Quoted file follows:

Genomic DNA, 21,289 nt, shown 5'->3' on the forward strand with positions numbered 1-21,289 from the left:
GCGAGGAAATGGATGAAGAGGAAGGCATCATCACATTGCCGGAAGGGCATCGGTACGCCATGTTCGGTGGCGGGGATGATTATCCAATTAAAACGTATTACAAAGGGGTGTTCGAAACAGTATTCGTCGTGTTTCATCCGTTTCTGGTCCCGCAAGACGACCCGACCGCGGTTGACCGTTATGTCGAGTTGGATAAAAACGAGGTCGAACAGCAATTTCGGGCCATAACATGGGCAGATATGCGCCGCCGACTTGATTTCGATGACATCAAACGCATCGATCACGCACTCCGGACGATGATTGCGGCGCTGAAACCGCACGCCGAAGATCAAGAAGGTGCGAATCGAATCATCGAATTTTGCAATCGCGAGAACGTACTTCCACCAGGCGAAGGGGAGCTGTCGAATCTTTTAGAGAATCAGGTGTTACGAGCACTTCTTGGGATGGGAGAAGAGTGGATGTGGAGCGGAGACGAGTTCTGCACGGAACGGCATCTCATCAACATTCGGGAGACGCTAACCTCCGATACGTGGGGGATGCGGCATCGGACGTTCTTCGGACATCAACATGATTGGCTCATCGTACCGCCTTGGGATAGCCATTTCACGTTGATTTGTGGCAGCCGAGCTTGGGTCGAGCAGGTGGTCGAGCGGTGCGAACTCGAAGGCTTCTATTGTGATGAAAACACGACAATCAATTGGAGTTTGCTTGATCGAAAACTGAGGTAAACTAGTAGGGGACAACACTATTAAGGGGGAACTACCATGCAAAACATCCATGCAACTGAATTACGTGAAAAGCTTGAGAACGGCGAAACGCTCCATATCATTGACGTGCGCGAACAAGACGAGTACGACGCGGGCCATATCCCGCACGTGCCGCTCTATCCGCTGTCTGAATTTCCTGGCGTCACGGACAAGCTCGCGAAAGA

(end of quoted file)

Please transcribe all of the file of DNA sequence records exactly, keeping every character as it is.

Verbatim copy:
Genomic DNA, 21,289 nt, shown 5'->3' on the forward strand with positions numbered 1-21,289 from the left:
GCGAGGAAATGGATGAAGAGGAAGGCATCATCACATTGCCGGAAGGGCATCGGTACGCCATGTTCGGTGGCGGGGATGATTATCCAATTAAAACGTATTACAAAGGGGTGTTCGAAACAGTATTCGTCGTGTTTCATCCGTTTCTGGTCCCGCAAGACGACCCGACCGCGGTTGACCGTTATGTCGAGTTGGATAAAAACGAGGTCGAACAGCAATTTCGGGCCATAACATGGGCAGATATGCGCCGCCGACTTGATTTCGATGACATCAAACGCATCGATCACGCACTCCGGACGATGATTGCGGCGCTGAAACCGCACGCCGAAGATCAAGAAGGTGCGAATCGAATCATCGAATTTTGCAATCGCGAGAACGTACTTCCACCAGGCGAAGGGGAGCTGTCGAATCTTTTAGAGAATCAGGTGTTACGAGCACTTCTTGGGATGGGAGAAGAGTGGATGTGGAGCGGAGACGAGTTCTGCACGGAACGGCATCTCATCAACATTCGGGAGACGCTAACCTCCGATACGTGGGGGATGCGGCATCGGACGTTCTTCGGACATCAACATGATTGGCTCATCGTACCGCCTTGGGATAGCCATTTCACGTTGATTTGTGGCAGCCGAGCTTGGGTCGAGCAGGTGGTCGAGCGGTGCGAACTCGAAGGCTTCTATTGTGATGAAAACACGACAATCAATTGGAGTTTGCTTGATCGAAAACTGAGGTAAACTAGTAGGGGACAACACTATTAAGGGGGAACTACCATGCAAAACATCCATGCAACTGAATTACGTGAAAAGCTTGAGAACGGCGAAACGCTCCATATCATTGACGTGCGCGAACAAGACGAGTACGACGCGGGCCATATCCCGCACGTGCCGCTCTATCCGCTGTCTGAATTTCCTGGCGTCACGGACAAGCTCGCGAAAGA